Hundreds remember Cory in Washington D.C.

By Rodney J. Jaleco, ABS-CBN North America News Bureau

Posted at Aug 10 2009 03:13 PM | Updated as of Aug 11 2009 08:17 PM

WASHINGTON D.C. Hundreds came to remember, and to honor former President Corazon Aquino at the historic St. Matthews Cathedral.

Her portrait welcomed churchgoers.

Fil-Ams joined friends and family of Mrs. Aquino who attended the memorial mass. Three cousins of her husband, former Sen. Benigno “Ninoy” Aquino Jr., live in the area.

The mass was officiated by Msgr. Ronald Jameson and Filipino priest Jose Opalda.

It was the second time mass was being celebrated for a Philippine president in St. Matthews, the seat of the Catholic Archdiocese of Washington DC.

Interestingly, on the day Pres. Aquino succumbed to colon cancer – exactly 65 years ago – the remains of President Manuel L. Quezon was brought to the Cathedral for a funeral mass.

He too fought a losing battle with disease and died from tuberculosis in New York. Quezon’s body was interred at Arlington Cemetery in Virginia, but returned to the Philippines at the end of World War II.

In last Friday’s mass, however, the underlying theme was Pres. Aquino’s deep religiosity, as well as dedication to her country and people.

God, Country, People

“Tita Cory was a woman of faith and selflessness,” declared Fr. Opalda in his homily.

“In her simple ways, she always put God first, and considered the Filipino people and the country as her priorities in whatever decision she makes,” he added.

When former Vice Pres. Emmanuel Pelaez was appointed Philippine ambassador to Washington in 1986, he recruited Adolfo Paglinawan as press attaché.

Margi Paglinawan, Ado’s wife, said her husband mirrored Pelaez’s own reluctance to accept the assignment; the envoy felt he was too old for the post.

“Tito Maning fetched Ado from our home in Mandaluyong and took him to Cojuangco building where Tita Cory temporarily transferred the Office of the President, pending renovation of the Malacanang Guest House,” she recalled.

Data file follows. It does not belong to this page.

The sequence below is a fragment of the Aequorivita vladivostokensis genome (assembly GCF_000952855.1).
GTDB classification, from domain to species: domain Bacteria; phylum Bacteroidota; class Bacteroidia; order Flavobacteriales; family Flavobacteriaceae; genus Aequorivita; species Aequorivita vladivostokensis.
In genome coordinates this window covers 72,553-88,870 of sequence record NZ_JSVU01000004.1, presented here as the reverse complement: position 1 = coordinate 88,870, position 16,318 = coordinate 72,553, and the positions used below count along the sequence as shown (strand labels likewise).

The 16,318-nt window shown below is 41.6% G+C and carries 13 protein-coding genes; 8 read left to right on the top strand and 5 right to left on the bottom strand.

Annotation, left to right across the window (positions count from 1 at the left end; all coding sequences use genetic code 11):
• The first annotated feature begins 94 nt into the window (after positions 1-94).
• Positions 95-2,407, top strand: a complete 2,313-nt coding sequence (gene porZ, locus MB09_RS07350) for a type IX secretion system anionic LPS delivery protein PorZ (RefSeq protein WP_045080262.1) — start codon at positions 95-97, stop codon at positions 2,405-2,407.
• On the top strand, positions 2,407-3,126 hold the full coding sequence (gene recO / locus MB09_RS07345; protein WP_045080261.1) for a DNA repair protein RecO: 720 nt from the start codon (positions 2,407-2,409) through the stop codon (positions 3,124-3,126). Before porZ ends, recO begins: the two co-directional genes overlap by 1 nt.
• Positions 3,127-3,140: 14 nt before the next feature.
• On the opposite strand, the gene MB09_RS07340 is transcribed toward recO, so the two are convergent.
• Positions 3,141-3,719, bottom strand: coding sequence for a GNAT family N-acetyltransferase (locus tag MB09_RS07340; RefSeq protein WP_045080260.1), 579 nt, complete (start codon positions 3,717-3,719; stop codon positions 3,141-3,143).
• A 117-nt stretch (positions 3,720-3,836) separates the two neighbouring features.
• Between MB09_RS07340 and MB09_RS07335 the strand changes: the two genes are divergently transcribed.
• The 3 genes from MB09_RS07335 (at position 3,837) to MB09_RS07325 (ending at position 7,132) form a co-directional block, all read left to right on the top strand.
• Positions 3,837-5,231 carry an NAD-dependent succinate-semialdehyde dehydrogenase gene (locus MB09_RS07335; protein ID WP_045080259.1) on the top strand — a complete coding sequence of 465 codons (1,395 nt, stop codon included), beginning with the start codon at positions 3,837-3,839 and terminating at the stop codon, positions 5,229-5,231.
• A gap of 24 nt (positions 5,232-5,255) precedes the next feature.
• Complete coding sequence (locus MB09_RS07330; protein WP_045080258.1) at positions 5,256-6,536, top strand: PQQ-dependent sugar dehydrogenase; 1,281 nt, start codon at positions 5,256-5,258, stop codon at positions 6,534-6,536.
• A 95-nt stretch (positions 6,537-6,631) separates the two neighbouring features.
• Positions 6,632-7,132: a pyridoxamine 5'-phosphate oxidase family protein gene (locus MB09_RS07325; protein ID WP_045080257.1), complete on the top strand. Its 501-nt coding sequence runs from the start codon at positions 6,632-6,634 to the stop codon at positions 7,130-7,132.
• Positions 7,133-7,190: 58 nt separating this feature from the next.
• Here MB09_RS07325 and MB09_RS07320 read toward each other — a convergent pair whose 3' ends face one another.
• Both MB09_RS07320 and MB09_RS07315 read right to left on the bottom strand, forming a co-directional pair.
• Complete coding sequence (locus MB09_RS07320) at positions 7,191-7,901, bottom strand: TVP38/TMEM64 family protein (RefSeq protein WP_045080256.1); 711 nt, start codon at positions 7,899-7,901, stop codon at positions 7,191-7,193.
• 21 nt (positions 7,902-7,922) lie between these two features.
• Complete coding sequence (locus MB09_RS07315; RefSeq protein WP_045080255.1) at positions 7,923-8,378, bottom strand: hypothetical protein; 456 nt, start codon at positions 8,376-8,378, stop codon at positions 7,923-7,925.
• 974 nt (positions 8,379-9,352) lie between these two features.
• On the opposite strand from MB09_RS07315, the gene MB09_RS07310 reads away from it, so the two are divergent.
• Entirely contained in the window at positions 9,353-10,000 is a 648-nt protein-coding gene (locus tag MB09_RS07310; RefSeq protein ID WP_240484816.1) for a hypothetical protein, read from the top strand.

“He noticed that the tone of the discussion changed from international politics and evangelization. The idea of the US assignment shifted to becoming missionaries to spread the gospel and soliciting for paper for Bibles to be translated not only in the different Philippine dialects, but for China and Far Eastern Muslim and Buddhist countries also,” Paglinawan revealed.

The couple was instrumental for the rapid spread of the Couples for Christ network in the US. In a “very mysterious and unique way”, she said Pres. Aquino was key to their unexpected foray into America.

“Living our faith wherever we may be, to bring about peace, to bring about justice, to bring about a world of love and joy – that is Cory’s legacy and what we are asked to do,” Msgr. Jameson reminded the crowd.

Among the churchgoers was lawyer Diana Negroponte, wife of the former US ambassador to the Philippines. In Manila, she was a familiar face in the social circuit where she occasionally bumped into Mrs. Aquino.

She recounts Pope John Paul II’s visit to Manila in January 1995, nearly three years since Pres. Aquino vacated Malacanang Palace. 

“I and my son, who was then 7 years old, were with Mrs. Aquino who then was just member of the public, not asking for privilege, simply sitting in the stands, just asking to be close to the Holy Father,” she remembers.